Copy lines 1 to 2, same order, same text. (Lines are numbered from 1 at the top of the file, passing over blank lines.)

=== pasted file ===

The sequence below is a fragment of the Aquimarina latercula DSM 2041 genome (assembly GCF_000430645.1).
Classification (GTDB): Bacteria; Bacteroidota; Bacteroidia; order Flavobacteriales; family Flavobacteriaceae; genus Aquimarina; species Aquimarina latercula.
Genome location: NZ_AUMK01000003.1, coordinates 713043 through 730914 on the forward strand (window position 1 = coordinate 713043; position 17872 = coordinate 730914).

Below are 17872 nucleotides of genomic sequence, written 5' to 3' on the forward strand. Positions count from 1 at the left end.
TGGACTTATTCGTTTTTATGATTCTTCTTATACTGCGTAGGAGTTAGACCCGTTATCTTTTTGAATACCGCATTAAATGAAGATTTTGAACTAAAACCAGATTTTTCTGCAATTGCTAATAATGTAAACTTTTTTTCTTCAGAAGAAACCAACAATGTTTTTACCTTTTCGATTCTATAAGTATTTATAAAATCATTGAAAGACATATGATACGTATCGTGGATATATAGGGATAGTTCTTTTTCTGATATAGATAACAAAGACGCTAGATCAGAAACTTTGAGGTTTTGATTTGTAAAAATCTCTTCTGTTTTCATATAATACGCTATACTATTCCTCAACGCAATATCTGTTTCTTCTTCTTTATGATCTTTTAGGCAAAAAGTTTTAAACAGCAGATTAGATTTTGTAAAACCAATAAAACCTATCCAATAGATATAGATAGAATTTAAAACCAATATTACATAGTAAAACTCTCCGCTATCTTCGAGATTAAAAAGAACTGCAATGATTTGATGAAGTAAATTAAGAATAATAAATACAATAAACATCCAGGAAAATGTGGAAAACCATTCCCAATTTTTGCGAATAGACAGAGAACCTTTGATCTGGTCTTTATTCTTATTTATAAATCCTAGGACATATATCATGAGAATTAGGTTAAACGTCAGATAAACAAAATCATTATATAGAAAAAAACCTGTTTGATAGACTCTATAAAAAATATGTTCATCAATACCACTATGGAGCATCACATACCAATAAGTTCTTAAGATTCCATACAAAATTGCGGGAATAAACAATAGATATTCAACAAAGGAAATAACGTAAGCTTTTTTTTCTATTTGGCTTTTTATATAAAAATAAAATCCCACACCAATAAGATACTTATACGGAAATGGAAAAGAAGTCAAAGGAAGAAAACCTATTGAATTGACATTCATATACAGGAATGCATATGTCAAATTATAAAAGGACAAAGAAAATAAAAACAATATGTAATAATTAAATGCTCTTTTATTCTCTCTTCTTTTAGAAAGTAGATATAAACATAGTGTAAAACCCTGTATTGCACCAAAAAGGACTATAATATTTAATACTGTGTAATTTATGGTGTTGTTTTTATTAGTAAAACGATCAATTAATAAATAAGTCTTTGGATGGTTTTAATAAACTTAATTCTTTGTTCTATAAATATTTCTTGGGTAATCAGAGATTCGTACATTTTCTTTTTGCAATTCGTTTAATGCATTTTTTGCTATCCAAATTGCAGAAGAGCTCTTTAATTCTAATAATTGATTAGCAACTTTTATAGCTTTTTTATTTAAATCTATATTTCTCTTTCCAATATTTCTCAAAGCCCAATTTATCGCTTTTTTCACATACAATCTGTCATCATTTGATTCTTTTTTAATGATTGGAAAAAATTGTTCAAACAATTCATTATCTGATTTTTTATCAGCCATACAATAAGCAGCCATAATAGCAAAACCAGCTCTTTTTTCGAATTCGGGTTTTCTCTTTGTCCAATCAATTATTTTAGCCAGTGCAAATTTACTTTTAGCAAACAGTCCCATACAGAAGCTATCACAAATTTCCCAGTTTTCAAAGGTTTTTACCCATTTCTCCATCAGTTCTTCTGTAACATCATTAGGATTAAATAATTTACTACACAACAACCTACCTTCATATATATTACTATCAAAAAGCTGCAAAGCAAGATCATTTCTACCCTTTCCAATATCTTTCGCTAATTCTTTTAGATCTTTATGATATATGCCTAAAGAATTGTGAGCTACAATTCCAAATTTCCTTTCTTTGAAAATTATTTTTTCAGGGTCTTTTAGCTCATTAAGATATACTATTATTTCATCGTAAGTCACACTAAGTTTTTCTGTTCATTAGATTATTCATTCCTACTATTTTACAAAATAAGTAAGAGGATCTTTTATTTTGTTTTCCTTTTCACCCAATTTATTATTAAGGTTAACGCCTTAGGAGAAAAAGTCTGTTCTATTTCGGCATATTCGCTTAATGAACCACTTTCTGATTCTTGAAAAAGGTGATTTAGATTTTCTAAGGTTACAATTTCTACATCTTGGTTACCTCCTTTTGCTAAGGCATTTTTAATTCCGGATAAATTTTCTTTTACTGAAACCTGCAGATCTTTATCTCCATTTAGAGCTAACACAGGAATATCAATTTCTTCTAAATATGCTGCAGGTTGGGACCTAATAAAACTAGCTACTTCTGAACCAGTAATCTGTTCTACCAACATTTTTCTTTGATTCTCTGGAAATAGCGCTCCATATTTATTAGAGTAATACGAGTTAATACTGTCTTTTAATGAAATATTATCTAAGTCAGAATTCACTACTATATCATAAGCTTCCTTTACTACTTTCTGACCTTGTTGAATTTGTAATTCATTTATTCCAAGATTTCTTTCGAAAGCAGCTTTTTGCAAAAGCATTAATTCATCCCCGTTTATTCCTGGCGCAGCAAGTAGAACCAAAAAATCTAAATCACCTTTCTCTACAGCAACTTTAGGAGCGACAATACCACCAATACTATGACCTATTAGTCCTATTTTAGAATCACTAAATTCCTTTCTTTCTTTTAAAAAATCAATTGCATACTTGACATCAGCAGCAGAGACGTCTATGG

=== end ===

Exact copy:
The sequence below is a fragment of the Aquimarina latercula DSM 2041 genome (assembly GCF_000430645.1).
Classification (GTDB): Bacteria; Bacteroidota; Bacteroidia; order Flavobacteriales; family Flavobacteriaceae; genus Aquimarina; species Aquimarina latercula.